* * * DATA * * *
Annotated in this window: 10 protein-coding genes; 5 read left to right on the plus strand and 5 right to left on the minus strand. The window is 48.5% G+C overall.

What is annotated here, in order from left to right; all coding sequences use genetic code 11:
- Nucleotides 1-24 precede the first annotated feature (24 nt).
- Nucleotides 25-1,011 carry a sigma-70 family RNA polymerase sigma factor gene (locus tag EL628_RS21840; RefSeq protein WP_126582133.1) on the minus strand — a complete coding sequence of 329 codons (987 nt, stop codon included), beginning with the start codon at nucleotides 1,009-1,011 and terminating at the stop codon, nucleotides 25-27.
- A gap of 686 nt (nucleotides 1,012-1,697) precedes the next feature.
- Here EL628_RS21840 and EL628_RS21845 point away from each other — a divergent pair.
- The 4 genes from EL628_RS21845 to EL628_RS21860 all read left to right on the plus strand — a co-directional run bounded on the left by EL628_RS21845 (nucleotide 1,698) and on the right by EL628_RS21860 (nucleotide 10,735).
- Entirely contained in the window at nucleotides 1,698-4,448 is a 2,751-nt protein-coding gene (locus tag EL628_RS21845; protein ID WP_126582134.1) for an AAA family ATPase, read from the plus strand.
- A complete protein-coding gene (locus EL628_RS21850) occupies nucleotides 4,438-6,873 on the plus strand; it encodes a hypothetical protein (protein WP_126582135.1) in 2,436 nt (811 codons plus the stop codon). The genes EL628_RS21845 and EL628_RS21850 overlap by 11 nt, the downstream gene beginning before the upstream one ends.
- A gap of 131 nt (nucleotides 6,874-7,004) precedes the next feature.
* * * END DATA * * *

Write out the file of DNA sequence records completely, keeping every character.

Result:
Annotated in this window: 10 protein-coding genes; 5 read left to right on the plus strand and 5 right to left on the minus strand. The window is 48.5% G+C overall.

What is annotated here, in order from left to right; all coding sequences use genetic code 11:
- Nucleotides 1-24 precede the first annotated feature (24 nt).
- Nucleotides 25-1,011 carry a sigma-70 family RNA polymerase sigma factor gene (locus tag EL628_RS21840; RefSeq protein WP_126582133.1) on the minus strand — a complete coding sequence of 329 codons (987 nt, stop codon included), beginning with the start codon at nucleotides 1,009-1,011 and terminating at the stop codon, nucleotides 25-27.
- A gap of 686 nt (nucleotides 1,012-1,697) precedes the next feature.
- Here EL628_RS21840 and EL628_RS21845 point away from each other — a divergent pair.
- The 4 genes from EL628_RS21845 to EL628_RS21860 all read left to right on the plus strand — a co-directional run bounded on the left by EL628_RS21845 (nucleotide 1,698) and on the right by EL628_RS21860 (nucleotide 10,735).
- Entirely contained in the window at nucleotides 1,698-4,448 is a 2,751-nt protein-coding gene (locus tag EL628_RS21845; protein ID WP_126582134.1) for an AAA family ATPase, read from the plus strand.
- A complete protein-coding gene (locus EL628_RS21850) occupies nucleotides 4,438-6,873 on the plus strand; it encodes a hypothetical protein (protein WP_126582135.1) in 2,436 nt (811 codons plus the stop codon). The genes EL628_RS21845 and EL628_RS21850 overlap by 11 nt, the downstream gene beginning before the upstream one ends.
- A gap of 131 nt (nucleotides 6,874-7,004) precedes the next feature.